BEIJING: The ashes of China's late Nobel laureate Liu Xiaobo were buried at sea on Saturday, depriving supporters of a place to pay tribute to the pro-democracy dissident.
Officials showed a video in which his wife, Liu Xia, and relatives lowered a white round urn into the water off northeast coast city of Dalian, two days after the democracy advocate died of liver cancer aged 61 while in custody.
But his supporters said the authorities wanted to avoid giving him a burial ground where they could remember a writer whose calls for political reform angered the Communist regime and led to his arrest in 2008.
The authorities "fear that if someone who is as emblematic a symbol as Liu Xiaobo had a burial ground, it would become a place where his supporters would gather on his memorial day, the day he received the Nobel or any other such occasions to express their desire to chase after freedom," activist and family friend Ye Du told AFP.
Liu Xiaobo's older brother, Liu Xiaoguang, said at a news conference organised by the authorities that the government had followed the family's wishes.
He thanked the Communist Party for its "humanistic care" of his brother during his hospitalisation and death. He did not take any questions before being escorted out by two women.
Liu Xiaobo's body was cremated "in accordance with the will of his family members and local customs", said Zhang Qingyang, an official from the Shenyang city municipal office.
Liu's supporters said it was impossible to verify if it was really his wish to be buried at sea as the authorities have severely restricted access to his family. They also said Liu Xiaoguang did not agree with Liu Xiaobo's political leanings.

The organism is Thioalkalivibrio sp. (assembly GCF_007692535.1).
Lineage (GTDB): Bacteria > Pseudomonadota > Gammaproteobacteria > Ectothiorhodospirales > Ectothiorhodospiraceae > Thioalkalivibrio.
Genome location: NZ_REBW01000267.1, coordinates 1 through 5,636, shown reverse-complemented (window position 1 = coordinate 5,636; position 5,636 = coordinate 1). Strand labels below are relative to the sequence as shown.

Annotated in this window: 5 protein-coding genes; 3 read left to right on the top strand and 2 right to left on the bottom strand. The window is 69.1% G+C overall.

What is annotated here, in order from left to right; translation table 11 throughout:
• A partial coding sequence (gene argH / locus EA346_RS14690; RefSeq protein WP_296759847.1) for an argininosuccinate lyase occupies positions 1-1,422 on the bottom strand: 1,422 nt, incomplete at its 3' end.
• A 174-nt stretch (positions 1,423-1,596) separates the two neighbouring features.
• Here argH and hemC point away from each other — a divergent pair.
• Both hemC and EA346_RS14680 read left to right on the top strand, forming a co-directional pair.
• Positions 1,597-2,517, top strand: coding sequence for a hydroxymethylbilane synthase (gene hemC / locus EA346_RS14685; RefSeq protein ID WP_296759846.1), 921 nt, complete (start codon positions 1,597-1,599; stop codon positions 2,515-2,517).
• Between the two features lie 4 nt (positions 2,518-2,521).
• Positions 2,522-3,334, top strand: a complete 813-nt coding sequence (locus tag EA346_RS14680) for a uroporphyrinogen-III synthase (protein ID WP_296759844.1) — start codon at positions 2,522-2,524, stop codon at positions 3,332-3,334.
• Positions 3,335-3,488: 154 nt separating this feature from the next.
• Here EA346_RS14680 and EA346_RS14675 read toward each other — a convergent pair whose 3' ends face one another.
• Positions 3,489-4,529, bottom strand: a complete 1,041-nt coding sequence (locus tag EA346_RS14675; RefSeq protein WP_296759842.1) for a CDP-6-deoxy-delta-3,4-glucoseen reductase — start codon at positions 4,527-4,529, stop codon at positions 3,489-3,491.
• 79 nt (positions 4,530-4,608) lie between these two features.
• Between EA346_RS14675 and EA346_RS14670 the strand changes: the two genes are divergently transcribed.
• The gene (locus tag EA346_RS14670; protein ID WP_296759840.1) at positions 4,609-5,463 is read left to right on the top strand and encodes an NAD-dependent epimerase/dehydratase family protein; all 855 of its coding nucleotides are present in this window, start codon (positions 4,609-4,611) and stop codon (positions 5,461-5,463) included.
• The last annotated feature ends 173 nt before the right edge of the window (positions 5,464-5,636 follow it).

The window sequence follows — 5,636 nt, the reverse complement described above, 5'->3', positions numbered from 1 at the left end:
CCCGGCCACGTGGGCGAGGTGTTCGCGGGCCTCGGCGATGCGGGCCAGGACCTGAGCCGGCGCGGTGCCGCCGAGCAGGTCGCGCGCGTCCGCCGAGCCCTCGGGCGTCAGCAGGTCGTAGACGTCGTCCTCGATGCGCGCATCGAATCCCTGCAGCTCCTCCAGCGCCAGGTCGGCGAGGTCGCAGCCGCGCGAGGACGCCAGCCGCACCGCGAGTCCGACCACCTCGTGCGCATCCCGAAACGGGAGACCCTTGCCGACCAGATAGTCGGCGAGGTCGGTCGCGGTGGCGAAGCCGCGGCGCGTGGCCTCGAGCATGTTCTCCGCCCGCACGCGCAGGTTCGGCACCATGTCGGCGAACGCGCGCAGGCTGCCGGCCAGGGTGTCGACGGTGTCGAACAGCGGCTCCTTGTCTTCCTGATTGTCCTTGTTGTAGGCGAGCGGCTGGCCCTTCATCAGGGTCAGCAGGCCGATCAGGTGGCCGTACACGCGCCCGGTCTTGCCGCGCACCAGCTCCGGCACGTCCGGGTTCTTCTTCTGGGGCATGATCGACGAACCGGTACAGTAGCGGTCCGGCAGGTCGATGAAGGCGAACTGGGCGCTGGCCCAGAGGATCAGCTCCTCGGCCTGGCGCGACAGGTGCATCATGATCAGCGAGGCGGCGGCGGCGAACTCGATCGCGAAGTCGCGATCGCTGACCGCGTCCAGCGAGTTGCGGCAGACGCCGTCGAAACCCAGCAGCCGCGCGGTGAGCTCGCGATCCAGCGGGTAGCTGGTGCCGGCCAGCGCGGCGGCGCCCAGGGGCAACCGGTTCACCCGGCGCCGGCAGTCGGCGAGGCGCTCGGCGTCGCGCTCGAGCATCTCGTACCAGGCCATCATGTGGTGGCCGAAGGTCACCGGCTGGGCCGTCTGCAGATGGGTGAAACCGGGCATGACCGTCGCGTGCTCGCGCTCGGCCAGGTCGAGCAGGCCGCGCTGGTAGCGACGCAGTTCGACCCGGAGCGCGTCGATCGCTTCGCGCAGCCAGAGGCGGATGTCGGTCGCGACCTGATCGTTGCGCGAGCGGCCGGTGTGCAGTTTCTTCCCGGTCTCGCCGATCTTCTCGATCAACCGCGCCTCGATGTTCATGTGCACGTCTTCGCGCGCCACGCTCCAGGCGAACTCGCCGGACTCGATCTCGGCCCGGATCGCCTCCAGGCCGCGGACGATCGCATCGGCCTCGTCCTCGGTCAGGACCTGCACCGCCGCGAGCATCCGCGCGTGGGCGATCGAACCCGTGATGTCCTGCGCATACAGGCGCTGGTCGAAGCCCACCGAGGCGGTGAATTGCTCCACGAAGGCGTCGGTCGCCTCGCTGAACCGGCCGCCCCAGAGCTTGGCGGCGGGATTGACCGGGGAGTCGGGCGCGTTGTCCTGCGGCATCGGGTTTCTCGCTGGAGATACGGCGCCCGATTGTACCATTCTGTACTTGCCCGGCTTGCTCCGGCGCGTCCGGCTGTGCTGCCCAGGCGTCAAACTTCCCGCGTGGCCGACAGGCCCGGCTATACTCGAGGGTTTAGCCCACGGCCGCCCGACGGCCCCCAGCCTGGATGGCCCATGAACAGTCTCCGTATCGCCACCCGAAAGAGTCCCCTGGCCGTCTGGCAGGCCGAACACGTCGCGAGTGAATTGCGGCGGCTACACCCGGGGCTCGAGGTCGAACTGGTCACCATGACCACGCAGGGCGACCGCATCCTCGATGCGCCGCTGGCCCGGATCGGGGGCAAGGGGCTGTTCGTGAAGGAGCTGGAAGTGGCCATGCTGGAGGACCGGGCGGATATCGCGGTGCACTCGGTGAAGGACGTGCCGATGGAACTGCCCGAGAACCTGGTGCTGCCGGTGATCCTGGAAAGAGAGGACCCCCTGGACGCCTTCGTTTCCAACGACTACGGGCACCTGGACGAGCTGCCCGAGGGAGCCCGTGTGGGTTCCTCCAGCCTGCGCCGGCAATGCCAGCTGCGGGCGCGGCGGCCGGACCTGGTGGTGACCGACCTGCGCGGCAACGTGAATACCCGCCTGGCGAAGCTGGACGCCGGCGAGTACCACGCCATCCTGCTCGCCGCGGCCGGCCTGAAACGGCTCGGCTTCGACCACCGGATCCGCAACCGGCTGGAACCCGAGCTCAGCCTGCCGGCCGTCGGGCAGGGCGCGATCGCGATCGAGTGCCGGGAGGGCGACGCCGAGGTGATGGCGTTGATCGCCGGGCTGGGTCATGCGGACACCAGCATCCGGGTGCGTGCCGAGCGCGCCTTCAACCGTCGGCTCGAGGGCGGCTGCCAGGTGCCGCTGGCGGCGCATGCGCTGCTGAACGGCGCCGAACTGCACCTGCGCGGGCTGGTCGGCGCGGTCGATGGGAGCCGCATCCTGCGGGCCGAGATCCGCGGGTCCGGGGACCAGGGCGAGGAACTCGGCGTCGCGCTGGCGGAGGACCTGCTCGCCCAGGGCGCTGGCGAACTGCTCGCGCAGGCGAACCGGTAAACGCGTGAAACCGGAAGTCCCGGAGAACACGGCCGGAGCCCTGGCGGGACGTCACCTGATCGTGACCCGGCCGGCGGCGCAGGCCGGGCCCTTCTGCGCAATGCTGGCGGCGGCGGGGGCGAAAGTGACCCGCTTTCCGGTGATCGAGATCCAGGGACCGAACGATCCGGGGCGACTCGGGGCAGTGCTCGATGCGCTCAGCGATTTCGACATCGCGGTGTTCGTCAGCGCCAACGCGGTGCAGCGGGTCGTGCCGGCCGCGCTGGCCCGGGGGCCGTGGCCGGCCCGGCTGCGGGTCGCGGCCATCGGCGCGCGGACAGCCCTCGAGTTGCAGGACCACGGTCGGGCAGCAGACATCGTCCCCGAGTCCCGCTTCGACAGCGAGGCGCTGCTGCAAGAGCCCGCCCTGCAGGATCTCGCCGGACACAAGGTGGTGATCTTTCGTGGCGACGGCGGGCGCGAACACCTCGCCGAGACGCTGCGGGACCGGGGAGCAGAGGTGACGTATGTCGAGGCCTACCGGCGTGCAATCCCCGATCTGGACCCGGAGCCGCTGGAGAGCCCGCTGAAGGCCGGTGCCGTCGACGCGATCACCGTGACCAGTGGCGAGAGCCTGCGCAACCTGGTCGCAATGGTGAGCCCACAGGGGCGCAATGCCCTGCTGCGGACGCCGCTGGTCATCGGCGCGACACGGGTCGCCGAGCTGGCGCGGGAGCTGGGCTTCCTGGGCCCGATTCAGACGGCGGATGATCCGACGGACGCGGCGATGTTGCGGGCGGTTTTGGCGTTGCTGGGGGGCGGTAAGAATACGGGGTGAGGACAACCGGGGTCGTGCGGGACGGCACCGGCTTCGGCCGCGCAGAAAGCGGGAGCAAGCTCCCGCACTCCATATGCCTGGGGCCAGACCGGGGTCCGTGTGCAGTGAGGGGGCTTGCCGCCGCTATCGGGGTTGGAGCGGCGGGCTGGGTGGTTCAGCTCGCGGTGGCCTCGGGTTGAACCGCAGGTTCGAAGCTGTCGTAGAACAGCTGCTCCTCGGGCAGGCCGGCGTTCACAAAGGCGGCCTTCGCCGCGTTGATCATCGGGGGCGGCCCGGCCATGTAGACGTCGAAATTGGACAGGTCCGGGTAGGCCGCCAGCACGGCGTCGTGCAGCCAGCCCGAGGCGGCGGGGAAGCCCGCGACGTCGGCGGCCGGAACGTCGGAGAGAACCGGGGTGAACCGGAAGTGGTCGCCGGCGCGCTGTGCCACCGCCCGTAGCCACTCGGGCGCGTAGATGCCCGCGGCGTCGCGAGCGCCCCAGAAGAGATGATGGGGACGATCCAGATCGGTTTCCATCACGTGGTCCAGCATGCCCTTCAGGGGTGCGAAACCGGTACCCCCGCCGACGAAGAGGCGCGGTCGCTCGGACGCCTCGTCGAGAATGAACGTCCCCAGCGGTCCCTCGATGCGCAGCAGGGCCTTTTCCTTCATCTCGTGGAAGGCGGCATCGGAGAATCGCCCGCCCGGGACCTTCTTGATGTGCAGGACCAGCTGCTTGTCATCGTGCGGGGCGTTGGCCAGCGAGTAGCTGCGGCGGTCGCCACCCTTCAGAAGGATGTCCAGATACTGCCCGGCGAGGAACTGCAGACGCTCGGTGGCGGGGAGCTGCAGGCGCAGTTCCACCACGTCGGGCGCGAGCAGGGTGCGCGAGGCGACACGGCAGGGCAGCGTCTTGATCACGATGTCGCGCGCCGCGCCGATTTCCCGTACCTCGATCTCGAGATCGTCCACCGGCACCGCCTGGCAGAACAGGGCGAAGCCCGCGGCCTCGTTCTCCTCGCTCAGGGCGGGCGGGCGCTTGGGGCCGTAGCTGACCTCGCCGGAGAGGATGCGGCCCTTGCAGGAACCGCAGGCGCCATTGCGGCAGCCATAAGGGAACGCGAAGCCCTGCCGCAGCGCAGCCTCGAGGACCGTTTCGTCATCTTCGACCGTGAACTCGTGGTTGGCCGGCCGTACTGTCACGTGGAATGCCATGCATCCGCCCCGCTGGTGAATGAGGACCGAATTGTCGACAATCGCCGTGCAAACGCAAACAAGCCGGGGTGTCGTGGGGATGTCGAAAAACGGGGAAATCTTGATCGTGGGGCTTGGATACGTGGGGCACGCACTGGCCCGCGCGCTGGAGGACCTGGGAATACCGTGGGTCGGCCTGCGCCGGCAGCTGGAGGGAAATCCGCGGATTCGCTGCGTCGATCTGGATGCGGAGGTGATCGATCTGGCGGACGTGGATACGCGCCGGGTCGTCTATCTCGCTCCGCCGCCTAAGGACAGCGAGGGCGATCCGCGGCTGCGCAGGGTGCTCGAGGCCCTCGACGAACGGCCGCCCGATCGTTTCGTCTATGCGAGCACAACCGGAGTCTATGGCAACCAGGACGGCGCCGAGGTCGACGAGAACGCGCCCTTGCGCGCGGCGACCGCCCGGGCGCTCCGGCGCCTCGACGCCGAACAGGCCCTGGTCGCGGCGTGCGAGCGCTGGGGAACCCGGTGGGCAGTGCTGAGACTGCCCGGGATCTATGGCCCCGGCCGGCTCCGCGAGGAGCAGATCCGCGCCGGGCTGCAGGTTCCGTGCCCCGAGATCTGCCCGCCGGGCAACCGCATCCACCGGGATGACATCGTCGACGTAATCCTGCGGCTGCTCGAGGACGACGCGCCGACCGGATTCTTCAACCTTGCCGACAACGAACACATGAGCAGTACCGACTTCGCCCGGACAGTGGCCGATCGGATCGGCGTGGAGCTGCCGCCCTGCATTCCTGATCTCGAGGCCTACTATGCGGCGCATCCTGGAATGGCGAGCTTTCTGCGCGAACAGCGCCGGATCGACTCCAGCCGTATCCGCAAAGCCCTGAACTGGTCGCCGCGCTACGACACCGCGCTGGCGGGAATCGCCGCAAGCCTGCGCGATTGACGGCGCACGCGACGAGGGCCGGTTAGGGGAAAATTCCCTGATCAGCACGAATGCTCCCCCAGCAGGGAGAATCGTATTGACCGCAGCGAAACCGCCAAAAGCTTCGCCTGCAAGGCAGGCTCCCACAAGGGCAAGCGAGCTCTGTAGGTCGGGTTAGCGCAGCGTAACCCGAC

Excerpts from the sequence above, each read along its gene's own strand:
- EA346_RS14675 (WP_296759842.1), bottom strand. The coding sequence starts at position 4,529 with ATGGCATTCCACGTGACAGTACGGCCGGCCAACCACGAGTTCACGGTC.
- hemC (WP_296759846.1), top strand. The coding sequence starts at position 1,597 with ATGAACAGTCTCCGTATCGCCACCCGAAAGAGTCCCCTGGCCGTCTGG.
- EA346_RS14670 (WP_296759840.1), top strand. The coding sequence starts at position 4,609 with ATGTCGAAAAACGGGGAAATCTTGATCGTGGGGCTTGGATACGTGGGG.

The sea burial took place after a private ceremony attend by family, including his wife, the poet Liu Xia, whose fate worries supporters hoping the government will cede to international pressure to release her and let her leave China.
Officials released photos showing Liu Xia with her brother, and two of Liu Xiaobo's brothers in front of the body, which was covered with white petals.
Zhang said "friends" also attended the ceremony.
But Amnesty International's China researcher Patrick Poon told AFP that he did not recognise any in the row of non-family members in the official photo and people close to the Liu couple identified at least one "state security police officer" among them.
Chinese dissident artist critic Ai Weiwei, who lives in Berlin tweeted a photo of the funeral and called the display "disgusting" and a "violation" of the deceased.
China's government faced a global backlash for denying Liu Xiaobo's wish to be treated abroad, and the United States and European Union have called on the government to free Liu Xia.
She has been under house arrest since 2010 and has not appeared in public since her husband was transferred from prison to a hospital in Shenyang after being diagnosed with late-stage liver cancer in late May.
Liu Xiaoguang said Liu Xia was in "weak condition" and experiencing such "great sorrow" and that she may need hospital treatment.
"As far as I know, Liu Xia is in a free condition," municipal official Zhang said, though friends cast doubt that she was released.
At his funeral, Mozart's Requiem was played and Liu Xia "fixed her eyes on him a long time, mumbling to say farewell," Zhang said, adding that she was "in very low spirits".
"It's best for her not to receive too much outside interference during this period after Liu Xiaobo has died," he said.
Jared Genser, a US lawyer who represented the Nobel Peace Prize winner, said she has been held "incommunicado" since her husband's death.
"The world needs to mobilise to rescue her - and fast," he said in a statement.
He said she has been held without charge for seven years.
"The most preposterous thing is that even during his cremation and funeral he still was not free. And now it's been passed on to his wife, who will continue to lead on that same freedom-less existence," Hu Jia, a Beijing-based activist and family friend, told AFP.
Liu was jailed in 2008 after co-writing a petition calling for democratic reforms. The veteran of the 1989 Tiananmen Square pro-democracy protests was sentenced to 11 years in prison for "subversion" a year later.
The foreign ministry lashed out at the international criticism on Friday, saying it lodged official protests with the United States, Germany, France and the United Nations human rights office.
The ministry said giving Liu the Nobel Peace Prize was "blasphemy" while an editorial in the state-run newspaper the Global Times said "Chinese society opposes and despises him".